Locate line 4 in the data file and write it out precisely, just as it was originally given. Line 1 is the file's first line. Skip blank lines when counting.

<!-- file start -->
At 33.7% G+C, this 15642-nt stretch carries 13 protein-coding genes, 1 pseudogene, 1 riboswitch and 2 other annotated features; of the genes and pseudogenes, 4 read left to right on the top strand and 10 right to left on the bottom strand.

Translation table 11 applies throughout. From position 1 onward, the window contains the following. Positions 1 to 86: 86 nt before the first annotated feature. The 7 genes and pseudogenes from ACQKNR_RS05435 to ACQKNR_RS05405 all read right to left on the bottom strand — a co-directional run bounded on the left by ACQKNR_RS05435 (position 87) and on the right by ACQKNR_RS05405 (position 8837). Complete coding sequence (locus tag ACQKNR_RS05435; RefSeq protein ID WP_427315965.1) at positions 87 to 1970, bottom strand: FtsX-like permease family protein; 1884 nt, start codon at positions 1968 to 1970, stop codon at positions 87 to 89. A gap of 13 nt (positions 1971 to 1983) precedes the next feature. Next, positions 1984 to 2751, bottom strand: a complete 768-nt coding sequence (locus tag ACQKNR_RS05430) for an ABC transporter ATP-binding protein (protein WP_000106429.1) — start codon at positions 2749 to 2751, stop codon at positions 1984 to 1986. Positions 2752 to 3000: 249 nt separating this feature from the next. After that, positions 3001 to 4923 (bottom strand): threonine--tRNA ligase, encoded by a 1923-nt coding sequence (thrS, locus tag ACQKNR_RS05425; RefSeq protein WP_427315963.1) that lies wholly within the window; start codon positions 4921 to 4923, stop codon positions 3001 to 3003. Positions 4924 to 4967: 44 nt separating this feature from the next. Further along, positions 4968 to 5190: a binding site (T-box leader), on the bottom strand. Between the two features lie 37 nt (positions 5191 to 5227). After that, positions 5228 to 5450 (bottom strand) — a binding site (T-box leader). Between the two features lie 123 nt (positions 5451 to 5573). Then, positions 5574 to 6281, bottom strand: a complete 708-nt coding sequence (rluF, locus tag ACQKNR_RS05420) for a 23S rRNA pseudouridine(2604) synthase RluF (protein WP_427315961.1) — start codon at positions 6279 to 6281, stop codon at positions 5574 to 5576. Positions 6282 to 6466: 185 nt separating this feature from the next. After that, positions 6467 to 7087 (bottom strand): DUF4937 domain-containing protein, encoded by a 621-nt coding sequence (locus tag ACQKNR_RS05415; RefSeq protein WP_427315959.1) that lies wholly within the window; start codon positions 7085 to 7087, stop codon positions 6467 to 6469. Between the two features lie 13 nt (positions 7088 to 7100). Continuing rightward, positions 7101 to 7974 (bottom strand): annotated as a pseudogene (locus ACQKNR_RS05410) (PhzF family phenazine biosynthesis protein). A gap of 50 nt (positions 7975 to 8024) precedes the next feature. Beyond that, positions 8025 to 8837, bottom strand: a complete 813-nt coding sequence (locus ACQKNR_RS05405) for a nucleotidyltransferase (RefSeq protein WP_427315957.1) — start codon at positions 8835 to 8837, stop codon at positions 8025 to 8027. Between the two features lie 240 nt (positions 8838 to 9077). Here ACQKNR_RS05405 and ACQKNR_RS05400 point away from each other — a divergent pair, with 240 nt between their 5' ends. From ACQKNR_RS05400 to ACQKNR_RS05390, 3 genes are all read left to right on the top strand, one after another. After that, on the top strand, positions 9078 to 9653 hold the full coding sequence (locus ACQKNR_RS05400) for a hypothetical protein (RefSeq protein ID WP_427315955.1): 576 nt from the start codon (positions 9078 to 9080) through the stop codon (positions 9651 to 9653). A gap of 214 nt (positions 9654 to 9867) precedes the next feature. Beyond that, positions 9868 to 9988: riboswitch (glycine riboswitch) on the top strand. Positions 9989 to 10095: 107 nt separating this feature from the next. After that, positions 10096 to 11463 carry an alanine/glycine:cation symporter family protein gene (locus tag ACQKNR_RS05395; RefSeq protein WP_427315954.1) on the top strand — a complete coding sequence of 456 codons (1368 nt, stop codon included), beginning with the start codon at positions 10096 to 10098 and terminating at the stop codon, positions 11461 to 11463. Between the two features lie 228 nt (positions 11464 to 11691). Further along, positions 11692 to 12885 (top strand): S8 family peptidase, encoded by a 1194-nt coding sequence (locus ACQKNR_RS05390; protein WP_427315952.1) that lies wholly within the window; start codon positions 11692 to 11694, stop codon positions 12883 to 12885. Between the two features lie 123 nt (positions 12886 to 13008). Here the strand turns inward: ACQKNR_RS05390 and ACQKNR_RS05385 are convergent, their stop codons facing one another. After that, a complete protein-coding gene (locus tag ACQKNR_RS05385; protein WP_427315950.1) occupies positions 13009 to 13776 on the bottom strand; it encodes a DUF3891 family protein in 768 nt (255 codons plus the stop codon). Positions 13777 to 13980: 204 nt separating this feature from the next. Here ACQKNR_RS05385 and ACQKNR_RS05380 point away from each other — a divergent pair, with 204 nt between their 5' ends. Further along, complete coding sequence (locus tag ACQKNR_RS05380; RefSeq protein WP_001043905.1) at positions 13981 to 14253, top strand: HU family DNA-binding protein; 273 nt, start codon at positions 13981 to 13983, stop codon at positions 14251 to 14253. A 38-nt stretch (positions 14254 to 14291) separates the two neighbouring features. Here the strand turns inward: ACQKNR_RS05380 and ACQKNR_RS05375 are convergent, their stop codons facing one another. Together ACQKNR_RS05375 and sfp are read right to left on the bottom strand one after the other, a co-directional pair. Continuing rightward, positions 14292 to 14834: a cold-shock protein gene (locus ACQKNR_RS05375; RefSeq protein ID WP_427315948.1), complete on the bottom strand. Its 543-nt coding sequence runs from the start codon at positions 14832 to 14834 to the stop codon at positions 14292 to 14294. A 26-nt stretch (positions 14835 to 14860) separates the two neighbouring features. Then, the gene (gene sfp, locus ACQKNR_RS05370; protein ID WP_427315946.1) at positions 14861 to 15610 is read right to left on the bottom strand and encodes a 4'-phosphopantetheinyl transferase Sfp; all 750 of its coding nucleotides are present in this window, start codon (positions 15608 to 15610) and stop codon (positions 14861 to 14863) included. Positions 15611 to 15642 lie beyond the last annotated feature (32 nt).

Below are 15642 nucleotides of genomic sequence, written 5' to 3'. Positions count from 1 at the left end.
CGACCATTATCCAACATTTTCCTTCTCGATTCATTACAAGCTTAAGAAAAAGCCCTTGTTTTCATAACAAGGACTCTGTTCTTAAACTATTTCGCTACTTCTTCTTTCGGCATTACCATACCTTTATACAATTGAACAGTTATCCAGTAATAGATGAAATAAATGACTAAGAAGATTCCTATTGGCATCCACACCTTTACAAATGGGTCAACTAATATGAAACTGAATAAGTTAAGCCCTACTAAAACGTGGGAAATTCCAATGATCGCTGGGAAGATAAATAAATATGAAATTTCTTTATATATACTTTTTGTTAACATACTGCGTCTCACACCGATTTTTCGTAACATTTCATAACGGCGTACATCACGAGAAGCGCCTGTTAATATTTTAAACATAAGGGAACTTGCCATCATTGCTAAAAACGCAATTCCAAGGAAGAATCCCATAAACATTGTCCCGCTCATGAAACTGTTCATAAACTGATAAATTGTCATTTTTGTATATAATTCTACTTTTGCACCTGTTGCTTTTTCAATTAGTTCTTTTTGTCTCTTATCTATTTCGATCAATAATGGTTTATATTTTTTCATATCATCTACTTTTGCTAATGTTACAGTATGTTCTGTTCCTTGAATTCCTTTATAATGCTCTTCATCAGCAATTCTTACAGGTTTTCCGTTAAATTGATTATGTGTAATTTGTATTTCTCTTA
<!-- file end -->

CGACCATTATCCAACATTTTCCTTCTCGATTCATTACAAGCTTAAGAAAAAGCCCTTGTTTTCATAACAAGGACTCTGTTCTTAAACTATTTCGCTACTTCTTCTTTCGGCATTACCATACCTTTATACAATTGAACAGTTATCCAGTAATAGATGAAATAAATGACTAAGAAGATTCCTATTGGCATCCACACCTTTACAAATGGGTCAACTAATATGAAACTGAATAAGTTAAGCCCTACTAAAACGTGGGAAATTCCAATGATCGCTGGGAAGATAAATAAATATGAAATTTCTTTATATATACTTTTTGTTAACATACTGCGTCTCACACCGATTTTTCGTAACATTTCATAACGGCGTACATCACGAGAAGCGCCTGTTAATATTTTAAACATAAGGGAACTTGCCATCATTGCTAAAAACGCAATTCCAAGGAAGAATCCCATAAACATTGTCCCGCTCATGAAACTGTTCATAAACTGATAAATTGTCATTTTTGTATATAATTCTACTTTTGCACCTGTTGCTTTTTCAATTAGTTCTTTTTGTCTCTTATCTATTTCGATCAATAATGGTTTATATTTTTTCATATCATCTACTTTTGCTAATGTTACAGTATGTTCTGTTCCTTGAATTCCTTTATAATGCTCTTCATCAGCAATTCTTACAGGTTTTCCGTTAAATTGATTATGTGTAATTTGTATTTCTCTTA